You might have noticed that all of these causal ensembles feature an obi with a geometric motif. When I'm dressing in yukata, I tend to go for less complicated pairings, as it is summer and the yukata itself is a very casual garment, even if it is worn for festivals like Obon.
You may have also noticed that two of the three obi are tied in the same knot-- the kai-no-kuchi or clam's mouth knot. A lot of this has to do with the fact that it is the only knot that I can tie for myself with any reliability. The musubi used for the orange asanoha obi on the left was done for me by my wonderful roommate (I need her help with that obi no matter what-- it's so stiff that it creaks!) who is also responsible for almost all of the photographs you've seen so far.
My other ajisai yukata is not quite as easy to pair with multiple obi as it has a little more color than my first example.
|Ajisai yukata with more vintage styling and coloration.|
This motif is one of the most seasonally limited that I have shared so far. It's best worn in late spring and early summer. While hydrangea has a lengthy bloom time, it is considered to be at its best during Japan's rainy season. I tend to push this a bit and wear them well through summer. Living in California, our 'rainy season' (if we are fortunate enough to have one) is generally winter, but by wearing ajisai during our hotter months, I might evoke a little of that sense of coolness.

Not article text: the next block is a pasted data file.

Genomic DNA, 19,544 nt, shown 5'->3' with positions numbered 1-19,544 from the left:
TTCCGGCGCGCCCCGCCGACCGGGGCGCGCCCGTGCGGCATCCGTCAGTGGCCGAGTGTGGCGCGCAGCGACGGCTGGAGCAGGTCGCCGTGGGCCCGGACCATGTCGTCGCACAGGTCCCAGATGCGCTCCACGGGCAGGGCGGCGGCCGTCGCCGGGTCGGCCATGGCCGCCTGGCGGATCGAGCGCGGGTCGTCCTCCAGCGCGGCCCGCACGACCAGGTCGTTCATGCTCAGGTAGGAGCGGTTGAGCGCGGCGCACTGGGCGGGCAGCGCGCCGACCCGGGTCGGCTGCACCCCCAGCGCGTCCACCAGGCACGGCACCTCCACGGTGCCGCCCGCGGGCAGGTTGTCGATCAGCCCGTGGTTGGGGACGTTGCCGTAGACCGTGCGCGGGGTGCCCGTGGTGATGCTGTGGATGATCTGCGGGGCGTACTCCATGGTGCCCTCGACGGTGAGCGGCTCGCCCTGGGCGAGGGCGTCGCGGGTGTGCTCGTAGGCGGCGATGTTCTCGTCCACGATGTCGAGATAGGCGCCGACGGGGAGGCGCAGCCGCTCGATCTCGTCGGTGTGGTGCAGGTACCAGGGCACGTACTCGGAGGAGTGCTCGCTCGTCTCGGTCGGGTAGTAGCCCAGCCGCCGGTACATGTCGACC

For a very, very long time, I was not at all enamored of floral prints of any sort, but now that I have discovered kimono, I've found that there are actually a great number of floral motifs that I enjoy. Perhaps this is because there seems to be a much wider variety than was offered in the sweet little calico prints that were picked out for me. I suspect that my kind readers have their own favorite floral motifs and I would be most delighted to hear about them in the comments.
We'll have a break from posting on Sunday 4/10 and will be back on Monday when you might have a chance to learn about your favorite flower, if it happens to be the Iris (Ayame).